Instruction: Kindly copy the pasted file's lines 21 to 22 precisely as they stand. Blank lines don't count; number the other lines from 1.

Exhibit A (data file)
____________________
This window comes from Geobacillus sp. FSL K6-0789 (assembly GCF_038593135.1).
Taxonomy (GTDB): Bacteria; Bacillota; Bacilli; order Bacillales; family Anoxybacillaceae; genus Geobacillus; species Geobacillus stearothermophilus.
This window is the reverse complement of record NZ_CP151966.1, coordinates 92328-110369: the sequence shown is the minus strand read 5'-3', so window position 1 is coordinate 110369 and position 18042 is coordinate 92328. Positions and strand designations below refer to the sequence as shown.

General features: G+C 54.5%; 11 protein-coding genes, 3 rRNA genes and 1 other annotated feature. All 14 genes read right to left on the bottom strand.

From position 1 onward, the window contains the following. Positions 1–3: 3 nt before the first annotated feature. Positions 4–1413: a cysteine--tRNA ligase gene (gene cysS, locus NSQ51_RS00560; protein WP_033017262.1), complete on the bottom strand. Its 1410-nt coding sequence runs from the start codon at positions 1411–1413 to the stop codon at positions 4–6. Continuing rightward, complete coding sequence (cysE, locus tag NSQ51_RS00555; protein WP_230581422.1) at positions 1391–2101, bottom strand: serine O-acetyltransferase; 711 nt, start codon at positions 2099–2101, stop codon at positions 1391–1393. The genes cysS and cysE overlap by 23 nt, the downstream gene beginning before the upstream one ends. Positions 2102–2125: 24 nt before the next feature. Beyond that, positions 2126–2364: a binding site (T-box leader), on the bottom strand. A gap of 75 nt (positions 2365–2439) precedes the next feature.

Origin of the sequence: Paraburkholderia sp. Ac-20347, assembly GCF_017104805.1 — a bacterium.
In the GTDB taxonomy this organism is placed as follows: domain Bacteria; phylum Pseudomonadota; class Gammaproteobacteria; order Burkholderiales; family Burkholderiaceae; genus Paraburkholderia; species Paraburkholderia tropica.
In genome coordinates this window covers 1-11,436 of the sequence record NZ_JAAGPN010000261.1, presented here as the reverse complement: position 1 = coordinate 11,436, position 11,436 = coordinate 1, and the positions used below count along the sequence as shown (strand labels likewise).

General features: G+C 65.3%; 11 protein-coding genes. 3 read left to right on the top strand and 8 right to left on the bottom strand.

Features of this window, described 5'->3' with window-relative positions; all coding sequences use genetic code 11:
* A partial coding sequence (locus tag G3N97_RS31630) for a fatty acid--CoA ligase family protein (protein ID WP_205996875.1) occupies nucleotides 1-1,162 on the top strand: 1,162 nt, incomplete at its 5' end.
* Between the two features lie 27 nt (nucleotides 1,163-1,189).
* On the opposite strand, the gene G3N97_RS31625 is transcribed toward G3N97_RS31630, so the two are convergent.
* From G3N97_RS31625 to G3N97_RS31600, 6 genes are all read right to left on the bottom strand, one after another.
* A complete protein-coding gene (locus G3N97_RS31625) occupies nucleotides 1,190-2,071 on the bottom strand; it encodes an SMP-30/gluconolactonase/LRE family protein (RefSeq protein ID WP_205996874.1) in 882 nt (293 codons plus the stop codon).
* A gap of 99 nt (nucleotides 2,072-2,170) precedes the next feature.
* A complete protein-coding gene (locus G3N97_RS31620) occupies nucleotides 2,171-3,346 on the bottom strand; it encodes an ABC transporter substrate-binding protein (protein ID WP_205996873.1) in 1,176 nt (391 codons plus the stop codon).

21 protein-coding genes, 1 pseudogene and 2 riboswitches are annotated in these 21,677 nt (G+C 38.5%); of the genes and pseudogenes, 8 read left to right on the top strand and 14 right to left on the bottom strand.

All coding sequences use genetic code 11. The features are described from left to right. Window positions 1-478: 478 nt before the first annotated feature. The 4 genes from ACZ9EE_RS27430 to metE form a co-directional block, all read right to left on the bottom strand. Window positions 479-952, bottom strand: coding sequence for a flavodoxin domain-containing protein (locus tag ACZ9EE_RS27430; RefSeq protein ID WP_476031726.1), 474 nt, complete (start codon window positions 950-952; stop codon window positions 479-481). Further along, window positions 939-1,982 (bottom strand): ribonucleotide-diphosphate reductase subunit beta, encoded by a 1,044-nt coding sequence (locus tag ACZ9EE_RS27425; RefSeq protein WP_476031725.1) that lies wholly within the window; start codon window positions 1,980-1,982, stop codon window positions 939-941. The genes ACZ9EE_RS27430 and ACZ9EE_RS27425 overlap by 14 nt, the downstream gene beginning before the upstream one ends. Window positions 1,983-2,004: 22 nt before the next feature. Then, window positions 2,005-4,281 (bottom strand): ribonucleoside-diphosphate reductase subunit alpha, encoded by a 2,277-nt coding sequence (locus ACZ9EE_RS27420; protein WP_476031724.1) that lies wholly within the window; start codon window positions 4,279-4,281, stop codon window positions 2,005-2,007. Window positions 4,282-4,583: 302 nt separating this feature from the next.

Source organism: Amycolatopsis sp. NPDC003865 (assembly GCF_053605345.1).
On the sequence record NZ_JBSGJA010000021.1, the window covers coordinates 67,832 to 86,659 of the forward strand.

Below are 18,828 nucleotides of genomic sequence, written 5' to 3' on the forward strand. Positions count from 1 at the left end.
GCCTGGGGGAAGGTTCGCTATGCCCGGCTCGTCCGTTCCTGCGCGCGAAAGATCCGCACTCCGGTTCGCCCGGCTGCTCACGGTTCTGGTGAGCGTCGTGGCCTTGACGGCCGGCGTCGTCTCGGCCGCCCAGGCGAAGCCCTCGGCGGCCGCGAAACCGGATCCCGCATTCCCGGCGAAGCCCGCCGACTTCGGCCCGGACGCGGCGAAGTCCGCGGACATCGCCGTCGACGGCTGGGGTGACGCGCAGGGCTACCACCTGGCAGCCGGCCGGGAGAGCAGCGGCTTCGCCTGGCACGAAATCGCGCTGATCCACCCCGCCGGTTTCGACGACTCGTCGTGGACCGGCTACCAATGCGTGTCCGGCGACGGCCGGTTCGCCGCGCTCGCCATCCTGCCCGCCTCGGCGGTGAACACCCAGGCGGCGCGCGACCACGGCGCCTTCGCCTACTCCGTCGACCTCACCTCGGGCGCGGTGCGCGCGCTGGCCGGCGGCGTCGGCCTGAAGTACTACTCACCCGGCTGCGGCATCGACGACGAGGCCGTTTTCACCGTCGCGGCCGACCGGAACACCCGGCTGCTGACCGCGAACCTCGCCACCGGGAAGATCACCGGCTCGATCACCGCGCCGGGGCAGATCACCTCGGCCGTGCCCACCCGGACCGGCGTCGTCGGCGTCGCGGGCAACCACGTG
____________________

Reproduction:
On the sequence record NZ_JBSGJA010000021.1, the window covers coordinates 67,832 to 86,659 of the forward strand.

Below are 18,828 nucleotides of genomic sequence, written 5' to 3' on the forward strand. Positions count from 1 at the left end.